- While graduate degrees abroad may come with a lower price tag, the cost of living in your host city could set you back.
- If studying in a non-English-speaking country, you'll have plenty of opportunities to gain or perfect language skills. However, you may have difficulties finding part-time work if your fluency is low.
- International networking and the possibility of working overseas after graduation await you. If you intend to return to your home country after earning your degree though, you may miss out on local connections.
- You can expect to experience serious personal growth abroad, but with the possibility of moments of homesickness.
Graduate school is an important step in your education and there are many options to consider. Do you pick a school close to home or go out of state? What about a graduate degree abroad? As someone who has earned master's degrees in the US and Ireland, I can confidently say there are both pros and cons to earning a master's or PhD abroad.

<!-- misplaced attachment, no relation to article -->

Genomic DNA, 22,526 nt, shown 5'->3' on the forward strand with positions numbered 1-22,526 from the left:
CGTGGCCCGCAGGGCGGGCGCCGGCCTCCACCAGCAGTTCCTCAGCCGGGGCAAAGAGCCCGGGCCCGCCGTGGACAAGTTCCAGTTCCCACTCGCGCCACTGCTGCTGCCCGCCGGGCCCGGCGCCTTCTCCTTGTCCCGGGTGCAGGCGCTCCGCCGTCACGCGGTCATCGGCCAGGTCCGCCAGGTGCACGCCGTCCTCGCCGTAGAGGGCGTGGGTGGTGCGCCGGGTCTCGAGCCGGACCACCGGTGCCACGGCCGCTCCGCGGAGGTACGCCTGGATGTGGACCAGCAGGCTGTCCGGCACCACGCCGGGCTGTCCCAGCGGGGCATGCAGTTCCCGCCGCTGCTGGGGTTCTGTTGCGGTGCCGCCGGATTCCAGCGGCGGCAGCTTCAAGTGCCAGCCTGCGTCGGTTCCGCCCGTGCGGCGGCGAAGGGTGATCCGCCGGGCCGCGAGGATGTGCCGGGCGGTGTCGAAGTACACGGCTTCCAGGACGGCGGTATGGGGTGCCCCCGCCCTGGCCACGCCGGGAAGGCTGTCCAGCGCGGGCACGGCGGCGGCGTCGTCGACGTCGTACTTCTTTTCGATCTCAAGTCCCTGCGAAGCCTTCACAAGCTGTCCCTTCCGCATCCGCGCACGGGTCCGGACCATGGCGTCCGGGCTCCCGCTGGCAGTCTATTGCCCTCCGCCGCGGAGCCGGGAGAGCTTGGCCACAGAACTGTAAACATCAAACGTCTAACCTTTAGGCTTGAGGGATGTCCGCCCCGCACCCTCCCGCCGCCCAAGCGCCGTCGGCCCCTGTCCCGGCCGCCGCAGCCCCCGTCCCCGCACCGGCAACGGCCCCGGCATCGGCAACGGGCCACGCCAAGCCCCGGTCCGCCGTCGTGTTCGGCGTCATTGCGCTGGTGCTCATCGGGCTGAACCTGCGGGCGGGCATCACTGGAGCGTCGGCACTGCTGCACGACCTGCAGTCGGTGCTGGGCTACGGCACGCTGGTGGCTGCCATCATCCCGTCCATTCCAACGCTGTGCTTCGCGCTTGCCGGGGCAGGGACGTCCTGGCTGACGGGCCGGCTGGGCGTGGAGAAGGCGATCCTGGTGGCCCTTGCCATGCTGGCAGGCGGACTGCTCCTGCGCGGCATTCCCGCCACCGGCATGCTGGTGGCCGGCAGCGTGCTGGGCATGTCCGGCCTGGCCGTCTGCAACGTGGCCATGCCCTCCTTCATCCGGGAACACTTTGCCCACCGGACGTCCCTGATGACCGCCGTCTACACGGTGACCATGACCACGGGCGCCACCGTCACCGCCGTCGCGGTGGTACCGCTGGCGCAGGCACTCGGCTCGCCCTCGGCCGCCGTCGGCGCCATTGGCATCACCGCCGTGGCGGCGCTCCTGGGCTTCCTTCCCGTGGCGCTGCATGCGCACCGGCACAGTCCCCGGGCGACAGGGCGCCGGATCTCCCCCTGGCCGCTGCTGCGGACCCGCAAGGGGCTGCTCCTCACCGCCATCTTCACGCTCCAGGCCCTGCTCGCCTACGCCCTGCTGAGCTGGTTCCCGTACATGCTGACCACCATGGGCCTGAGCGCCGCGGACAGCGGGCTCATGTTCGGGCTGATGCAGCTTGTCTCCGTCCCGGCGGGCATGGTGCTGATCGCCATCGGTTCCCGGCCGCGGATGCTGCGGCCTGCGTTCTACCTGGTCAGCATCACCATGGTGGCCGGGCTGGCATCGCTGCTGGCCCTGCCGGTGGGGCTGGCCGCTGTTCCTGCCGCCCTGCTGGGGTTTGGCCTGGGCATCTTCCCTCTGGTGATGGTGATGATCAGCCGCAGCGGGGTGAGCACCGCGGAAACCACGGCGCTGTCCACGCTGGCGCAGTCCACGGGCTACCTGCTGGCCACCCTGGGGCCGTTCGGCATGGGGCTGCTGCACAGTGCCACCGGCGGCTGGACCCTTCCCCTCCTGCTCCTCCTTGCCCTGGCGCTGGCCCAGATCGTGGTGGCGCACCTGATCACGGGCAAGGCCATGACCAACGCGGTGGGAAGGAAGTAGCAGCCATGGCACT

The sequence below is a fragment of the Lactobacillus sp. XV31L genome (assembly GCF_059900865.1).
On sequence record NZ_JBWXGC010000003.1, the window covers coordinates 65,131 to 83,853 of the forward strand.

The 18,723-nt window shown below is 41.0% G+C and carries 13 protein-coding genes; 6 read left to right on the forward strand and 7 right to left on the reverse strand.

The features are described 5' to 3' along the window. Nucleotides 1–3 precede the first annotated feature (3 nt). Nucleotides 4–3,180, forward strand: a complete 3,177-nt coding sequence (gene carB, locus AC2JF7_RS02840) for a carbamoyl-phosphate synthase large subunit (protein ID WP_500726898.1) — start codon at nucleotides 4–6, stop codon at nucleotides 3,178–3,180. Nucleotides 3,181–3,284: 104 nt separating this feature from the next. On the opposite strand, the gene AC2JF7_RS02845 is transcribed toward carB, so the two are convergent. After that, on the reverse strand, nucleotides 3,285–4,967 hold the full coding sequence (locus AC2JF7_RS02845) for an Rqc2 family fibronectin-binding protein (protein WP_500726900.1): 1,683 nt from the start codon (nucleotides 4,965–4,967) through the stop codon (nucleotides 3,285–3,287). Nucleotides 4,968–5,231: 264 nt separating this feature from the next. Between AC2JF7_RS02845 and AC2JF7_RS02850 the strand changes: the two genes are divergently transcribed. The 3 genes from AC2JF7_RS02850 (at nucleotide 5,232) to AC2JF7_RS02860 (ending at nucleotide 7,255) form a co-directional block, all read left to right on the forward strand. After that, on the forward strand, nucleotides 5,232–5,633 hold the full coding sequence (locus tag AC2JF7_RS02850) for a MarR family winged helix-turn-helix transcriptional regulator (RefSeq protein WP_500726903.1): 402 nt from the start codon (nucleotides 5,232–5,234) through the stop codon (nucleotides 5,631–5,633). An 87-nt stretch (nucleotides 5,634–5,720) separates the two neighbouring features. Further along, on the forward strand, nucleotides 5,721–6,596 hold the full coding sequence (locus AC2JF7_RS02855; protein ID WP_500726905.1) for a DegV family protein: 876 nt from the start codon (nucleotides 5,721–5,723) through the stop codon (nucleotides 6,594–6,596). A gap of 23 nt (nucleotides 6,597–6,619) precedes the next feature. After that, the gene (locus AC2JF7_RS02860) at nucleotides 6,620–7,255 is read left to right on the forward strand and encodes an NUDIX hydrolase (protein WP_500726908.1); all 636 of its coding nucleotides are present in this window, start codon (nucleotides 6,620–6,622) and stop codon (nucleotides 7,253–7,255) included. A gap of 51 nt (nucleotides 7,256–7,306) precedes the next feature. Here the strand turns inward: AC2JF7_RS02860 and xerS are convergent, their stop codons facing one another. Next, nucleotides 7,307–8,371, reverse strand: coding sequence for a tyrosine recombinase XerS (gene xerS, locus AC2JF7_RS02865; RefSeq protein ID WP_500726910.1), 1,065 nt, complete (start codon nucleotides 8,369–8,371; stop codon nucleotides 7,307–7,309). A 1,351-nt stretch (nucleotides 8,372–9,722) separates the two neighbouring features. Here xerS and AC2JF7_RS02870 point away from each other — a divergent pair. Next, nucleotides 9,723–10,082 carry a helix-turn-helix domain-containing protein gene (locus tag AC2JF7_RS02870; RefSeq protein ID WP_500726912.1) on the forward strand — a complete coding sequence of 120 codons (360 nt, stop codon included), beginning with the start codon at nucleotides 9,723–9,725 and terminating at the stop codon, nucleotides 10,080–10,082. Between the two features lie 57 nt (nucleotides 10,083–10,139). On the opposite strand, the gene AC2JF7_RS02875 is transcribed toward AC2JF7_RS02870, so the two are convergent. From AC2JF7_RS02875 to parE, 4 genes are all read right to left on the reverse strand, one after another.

Every year, students from across the US go overseas to earn their graduate degrees. For these individuals, the pros of studying abroad far outweigh any potential cons. But what are the benefits of studying at a foreign university? Below I'll walk you through some of the things you have to gain as well as the realities and points to take into consideration when deciding if going abroad for a master's or PhD is right for you.
Pro: Your degree could come at a lower cost
Graduate school in the U.S. can cost you a pretty penny. While you can save money attending an in-state university, the fact of the matter is that you will likely rack up debt in the process.
According to the Pew Research Center, in 2019, U.S. students collectively held around 1.5 trillion dollars in loans. Roughly one-fifth of college graduates with student loan debt work more than one job and report higher levels of financial insecurity. If these statistics have you reconsidering graduate study, thankfully, there is an alternative.